Sexually Transmitted Disease Prevention: Adolescents' Perceptions of Possible Side Effects

Article excerpt

Sexually active individuals face the risk of contracting sexually transmitted diseases (STDs), and this risk is especially high for adolescents, who have the highest incidence rates of any age group for many STDs (Cates & Rauh, 1985; Hein, 1989; Mosher, 1985). Although AIDS has captured much more attention than have other STDs during the past decade, efforts at preventing AIDS would benefit from an encompassing approach aimed at preventing not only AIDS but other STDs as well (Rothenberg, 1991).

A recent study identified more than 100 possible prevention measures which individuals and society collectively might use to reduce an adolescent's chances of contracting an STD (Furby, Thomas, & Ochs, 1995). When deciding which of those measures to implement, adolescents should consider how much each measure does to reduce their risk. However, most measures have other possible consequences. For example, purchasing condoms might result in less money available for other things; abstaining from all sexual activity might elicit negative reactions from potential partner(s); and trying to discuss STD prevention with a sex partner might result in embarrassment. In addition to such negative consequences, there may be positive side effects. For example, discussing STD prevention with a sex partner may create a stronger emotional bond; using a condom may reduce the risk of pregnancy; insisting that the partner be tested for STDs before engaging in sexual activity may eliminate considerable worry.

These secondary consequences may be heavily influential when adolescents decide which, if any, prevention measures to use. Kegeles, Adler, and Irwin (1988) reported that beliefs about a number of different side effects of condom use were more strongly associated with intention to use condoms than were beliefs about their effectiveness in preventing either STDs or pregnancy.

To date there has been little empirical research on how adolescents (or adults) make decisions about STD prevention. A theoretical basis for making such decisions has been articulated in the theory of decision making under uncertainty (Edwards & yon Winterfeldt, 1986; Raiffa, 1968). That theory specifies the following steps: (a) identify all possible options feasible for the individual (i.e., STD prevention measures); (b) identify the possible consequences that may follow from each of those options; (c) assess the likelihood of those consequences occurring, as well as their desirability to that individual; and (d) combine all of the above considerations according to some "decision rule" so as to choose the option(s) most beneficial for the individual.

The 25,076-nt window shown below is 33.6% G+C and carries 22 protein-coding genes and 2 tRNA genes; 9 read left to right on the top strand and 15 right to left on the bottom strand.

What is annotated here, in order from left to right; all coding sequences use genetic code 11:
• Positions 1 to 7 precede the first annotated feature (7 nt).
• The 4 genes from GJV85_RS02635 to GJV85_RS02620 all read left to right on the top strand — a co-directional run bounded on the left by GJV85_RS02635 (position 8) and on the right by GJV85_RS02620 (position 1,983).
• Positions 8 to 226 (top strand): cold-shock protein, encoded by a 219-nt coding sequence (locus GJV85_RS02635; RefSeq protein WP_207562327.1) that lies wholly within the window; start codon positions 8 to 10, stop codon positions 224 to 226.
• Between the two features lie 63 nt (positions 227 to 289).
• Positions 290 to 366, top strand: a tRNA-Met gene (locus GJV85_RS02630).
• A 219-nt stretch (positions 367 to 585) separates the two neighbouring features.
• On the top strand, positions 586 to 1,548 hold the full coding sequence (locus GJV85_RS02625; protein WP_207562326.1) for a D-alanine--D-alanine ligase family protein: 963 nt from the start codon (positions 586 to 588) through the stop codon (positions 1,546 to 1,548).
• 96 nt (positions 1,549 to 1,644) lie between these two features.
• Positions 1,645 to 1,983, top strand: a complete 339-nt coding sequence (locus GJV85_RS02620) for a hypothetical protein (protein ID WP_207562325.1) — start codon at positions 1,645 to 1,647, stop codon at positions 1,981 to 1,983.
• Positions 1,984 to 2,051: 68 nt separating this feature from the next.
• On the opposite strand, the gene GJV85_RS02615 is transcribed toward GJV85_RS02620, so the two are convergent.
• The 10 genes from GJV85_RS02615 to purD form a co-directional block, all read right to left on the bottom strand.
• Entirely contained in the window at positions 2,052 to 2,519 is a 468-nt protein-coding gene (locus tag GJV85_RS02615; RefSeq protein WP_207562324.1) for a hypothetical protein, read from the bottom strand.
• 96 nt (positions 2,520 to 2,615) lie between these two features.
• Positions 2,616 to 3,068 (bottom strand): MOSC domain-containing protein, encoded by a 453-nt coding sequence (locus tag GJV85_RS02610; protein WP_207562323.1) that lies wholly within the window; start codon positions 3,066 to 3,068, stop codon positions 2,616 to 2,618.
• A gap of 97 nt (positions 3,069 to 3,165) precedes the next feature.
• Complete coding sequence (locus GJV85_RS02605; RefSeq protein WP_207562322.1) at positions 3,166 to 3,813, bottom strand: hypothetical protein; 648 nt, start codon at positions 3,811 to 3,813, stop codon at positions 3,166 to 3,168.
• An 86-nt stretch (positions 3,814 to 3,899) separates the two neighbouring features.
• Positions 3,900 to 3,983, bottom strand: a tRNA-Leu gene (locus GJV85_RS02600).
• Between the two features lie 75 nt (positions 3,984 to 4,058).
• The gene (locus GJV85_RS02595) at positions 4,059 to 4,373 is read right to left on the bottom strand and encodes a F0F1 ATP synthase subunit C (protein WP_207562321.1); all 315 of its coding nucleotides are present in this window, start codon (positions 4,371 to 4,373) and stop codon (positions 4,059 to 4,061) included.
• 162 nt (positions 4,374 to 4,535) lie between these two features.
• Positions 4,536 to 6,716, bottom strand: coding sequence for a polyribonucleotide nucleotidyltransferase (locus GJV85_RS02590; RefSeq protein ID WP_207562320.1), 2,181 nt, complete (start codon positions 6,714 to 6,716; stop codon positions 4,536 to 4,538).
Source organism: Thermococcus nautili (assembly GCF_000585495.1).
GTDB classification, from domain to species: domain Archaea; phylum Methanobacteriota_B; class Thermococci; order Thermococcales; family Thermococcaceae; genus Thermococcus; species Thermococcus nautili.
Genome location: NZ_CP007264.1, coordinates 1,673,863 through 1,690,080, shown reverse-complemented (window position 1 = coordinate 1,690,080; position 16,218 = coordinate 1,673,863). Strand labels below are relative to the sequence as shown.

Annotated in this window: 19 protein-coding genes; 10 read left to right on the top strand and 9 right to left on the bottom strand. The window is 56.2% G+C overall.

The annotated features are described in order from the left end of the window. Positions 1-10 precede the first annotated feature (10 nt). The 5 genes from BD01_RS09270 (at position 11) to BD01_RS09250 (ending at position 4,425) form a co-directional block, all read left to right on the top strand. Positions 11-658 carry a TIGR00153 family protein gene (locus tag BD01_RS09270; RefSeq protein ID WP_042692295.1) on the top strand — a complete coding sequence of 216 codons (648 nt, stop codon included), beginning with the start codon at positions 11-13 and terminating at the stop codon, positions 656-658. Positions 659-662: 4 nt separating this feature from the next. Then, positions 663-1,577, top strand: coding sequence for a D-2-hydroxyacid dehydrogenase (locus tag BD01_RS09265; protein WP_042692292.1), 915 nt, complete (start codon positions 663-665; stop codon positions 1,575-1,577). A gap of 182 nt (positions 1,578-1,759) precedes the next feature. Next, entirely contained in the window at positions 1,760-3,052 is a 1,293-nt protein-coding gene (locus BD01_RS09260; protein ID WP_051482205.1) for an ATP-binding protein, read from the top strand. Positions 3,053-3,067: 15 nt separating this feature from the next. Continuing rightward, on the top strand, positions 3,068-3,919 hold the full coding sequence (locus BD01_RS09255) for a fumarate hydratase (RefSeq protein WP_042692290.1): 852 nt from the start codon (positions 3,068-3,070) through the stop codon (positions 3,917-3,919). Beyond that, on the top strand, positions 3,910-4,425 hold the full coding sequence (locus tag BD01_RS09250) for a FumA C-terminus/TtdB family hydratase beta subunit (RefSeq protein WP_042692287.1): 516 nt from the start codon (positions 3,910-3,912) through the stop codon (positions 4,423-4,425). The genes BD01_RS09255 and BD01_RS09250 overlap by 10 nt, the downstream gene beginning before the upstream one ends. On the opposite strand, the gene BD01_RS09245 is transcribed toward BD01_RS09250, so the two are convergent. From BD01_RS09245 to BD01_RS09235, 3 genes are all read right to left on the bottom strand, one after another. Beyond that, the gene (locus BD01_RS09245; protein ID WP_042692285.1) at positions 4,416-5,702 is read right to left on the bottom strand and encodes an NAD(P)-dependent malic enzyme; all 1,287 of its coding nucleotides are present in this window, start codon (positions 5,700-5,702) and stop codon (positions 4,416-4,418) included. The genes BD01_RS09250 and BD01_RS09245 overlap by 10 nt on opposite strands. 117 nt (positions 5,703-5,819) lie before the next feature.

Behavioral decision theory (Slovic, Lichtenstein, & Fischhoff, 1988) attempts to describe how people actually perform each of these tasks (consciously or unconsciously), with the goal of helping people build on their strengths and compensate for their weaknesses. As part of a larger, exploratory study using behavioral decision theory to determine how adolescents perceive and choose STD prevention measures, this study examined adolescents' perceptions of the possible side effects of implementing various STD prevention measures.

The importance of consequence perception to STD prevention is emphasized by the theory of reasoned action (Ajzen & Fishbein, 1980; Fishbein & Ajzen, 1975; Fishbein & Middlestadt, 1989; Fisher & Fisher, 1992) and by the health belief model (Becker & Joseph, 1988). Each of these formulations attempts to explain when people will actually engage in disease prevention behaviors. According to both formulations, one of the determinants of STD prevention behaviors is beliefs about their positive and negative consequences. Several studies have examined the degree to which perception of the consequences of AIDS prevention measures predicts preventive behaviors (e.g., Catania, Coates, Greenblatt, Dolcini, Kegeles, & Pluckett, 1989; Emmons, Joseph, Kessler, Montgomery, & Ostrow, 1986; Fisher & Misovich, 1990; Hingson, Strunin, Berlin, & Heeren, 1990; Joseph, Montgomery, Emmons, Kirscht, Kessler, & Ostrow, 1987; Kegeles, Adler, & Irwin, 1988; Moore & Rosenthal, 1991; Walter, Vaughn, Gladis, Ragin, Kasen, & Cohal, 1992). …

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